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CBSRMT Episode Information
The Talking Women
An unscrupulous man decides to see the error in his ways. He becomes attentive to his wife, stops cheating on her with his mistress and even stops billing his company for unnecessary visits. But is he too late? As his mistress winds up dead in New York, a blackmailer appears in the troubled scene.
Air Dates:
First Run - February 6, 1978
Repeat - July 2, 1978
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13 Responses to Episode 0777

This was a good episode, but there wasn't too much mystery about it. The guy didn't intend to kill the first girl, he did intend to kill the second, and he is caught. As a listener, there wasn't as much mystery as I like in my mysteries. I listened and was entertained, but I go for the creepier, supernatural RMT's myself. Nice story with a good moral though!

i have to agree with your comments on the show. it was a good listen and it got my attention, but i just never understand certain shows when, to me, there seems to be that easy way out, and the characters always choose the hardest way. it was a good show, but not a favorite by any means. I gave it a 3.9. as for your tastes, how's about pitching an upcoming show? i don't mind the Anniversary shows, but i prefer the hand-picked ones, myself! just send me a PM or an email if you're interested!

This was one I remember from childhood. It had strong dialogue between the two main characters, but some poorly written dialogue for Dryden's hippie character.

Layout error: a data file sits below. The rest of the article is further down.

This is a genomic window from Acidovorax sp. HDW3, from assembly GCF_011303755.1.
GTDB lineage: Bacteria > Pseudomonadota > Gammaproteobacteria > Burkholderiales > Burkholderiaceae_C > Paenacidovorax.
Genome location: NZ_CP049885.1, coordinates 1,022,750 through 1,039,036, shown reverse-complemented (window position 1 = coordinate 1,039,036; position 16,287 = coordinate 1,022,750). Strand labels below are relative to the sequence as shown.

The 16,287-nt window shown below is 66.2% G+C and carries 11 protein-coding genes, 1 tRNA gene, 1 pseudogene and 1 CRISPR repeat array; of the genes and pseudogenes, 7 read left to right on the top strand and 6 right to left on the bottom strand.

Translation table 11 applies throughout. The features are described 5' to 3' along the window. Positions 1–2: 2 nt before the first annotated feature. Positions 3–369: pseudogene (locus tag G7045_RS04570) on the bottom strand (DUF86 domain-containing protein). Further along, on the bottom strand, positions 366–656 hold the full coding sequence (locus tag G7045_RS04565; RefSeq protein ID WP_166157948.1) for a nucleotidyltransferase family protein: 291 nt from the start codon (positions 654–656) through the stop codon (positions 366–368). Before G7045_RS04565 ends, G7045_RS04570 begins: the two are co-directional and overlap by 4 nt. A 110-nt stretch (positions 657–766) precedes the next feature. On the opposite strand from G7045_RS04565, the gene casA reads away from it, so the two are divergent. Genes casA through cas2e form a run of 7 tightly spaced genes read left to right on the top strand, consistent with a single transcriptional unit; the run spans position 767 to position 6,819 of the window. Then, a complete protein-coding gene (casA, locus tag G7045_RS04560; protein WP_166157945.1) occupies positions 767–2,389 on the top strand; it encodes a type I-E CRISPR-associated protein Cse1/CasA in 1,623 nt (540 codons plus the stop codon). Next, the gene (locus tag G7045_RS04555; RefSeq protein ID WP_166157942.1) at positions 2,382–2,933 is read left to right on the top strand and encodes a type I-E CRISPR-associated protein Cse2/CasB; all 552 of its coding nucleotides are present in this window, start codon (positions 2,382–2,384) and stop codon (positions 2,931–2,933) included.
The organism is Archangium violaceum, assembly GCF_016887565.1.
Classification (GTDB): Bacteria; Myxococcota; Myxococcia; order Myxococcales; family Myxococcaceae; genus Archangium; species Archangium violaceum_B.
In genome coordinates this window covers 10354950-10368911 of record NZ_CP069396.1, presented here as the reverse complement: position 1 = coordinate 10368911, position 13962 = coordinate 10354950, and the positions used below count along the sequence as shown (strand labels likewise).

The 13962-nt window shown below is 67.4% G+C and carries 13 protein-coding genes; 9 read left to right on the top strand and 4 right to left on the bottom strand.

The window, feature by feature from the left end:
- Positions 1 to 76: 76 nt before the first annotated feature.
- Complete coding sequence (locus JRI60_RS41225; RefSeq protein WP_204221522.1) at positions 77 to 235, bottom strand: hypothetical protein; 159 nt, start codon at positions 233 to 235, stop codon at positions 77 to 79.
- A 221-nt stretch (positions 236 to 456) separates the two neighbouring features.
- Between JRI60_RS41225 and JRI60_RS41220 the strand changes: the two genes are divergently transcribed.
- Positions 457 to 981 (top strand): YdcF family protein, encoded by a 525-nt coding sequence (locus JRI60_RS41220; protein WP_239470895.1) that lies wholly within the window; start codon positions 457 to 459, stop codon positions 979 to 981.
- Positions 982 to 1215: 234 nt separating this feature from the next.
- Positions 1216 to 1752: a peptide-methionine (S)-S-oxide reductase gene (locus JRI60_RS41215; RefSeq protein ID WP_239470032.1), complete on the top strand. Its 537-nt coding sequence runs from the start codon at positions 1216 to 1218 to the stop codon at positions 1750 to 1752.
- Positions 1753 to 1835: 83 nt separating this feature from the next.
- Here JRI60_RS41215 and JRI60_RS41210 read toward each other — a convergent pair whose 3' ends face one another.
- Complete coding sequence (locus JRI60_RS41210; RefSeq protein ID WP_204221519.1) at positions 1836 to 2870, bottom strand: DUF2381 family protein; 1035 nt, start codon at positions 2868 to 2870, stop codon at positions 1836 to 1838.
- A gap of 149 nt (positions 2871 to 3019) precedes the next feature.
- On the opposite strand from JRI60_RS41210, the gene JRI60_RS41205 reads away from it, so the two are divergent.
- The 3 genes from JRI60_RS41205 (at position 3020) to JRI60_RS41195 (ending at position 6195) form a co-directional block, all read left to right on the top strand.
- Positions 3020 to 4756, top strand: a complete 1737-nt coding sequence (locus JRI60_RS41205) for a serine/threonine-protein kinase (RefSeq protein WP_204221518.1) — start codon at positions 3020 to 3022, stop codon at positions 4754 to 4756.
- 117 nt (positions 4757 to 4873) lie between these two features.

I think this one was Ed Ames' only appearance on the RMT, wasn't it? He seemed almost a bit ill at ease to me in character on this show...maybe he'd been away from radio too long while on the "Daniel Boone" show. When with his siblings as part of the Ames brothers he had to have seen his share of radio work. (Anyone remember, back in the latter years of the RMT, "The gong show movie", based on TV show producer cum CIA agent Chuck Barris' show of the same name? At one point Barris' character had a nervous breakdown while dancing with a mop to the tune of the Ames Brothers' "rag mop".)

I thought Ed Ames did seem kind of wooden, too, kind of like some of the performances on the Sears show. I only heard a few of those when they were on the air, but they really sounded like they were being read without much opportunity for rehearsal. All in all, this is not a bad episode, but not Sam Dann's best. Not many real twists, just kind of a straight line from beginning to end.

Not a good one. Ed Ames' acting was pretty bad. If nothing else its one of many reasons not to cheat. Some of the writing was a bit cheesy as well (e.g. "You don't know what people do with a revolver?"). The women in this episode (other than the photographer) seemed weak and wishy-washy. Ed Ames' character was bizarre - it seemed out of character for him to shoot the photographer so quickly and easily. In the end its not a very good episode (although a bad radio show is still light years ahead of most of the dreck on TV).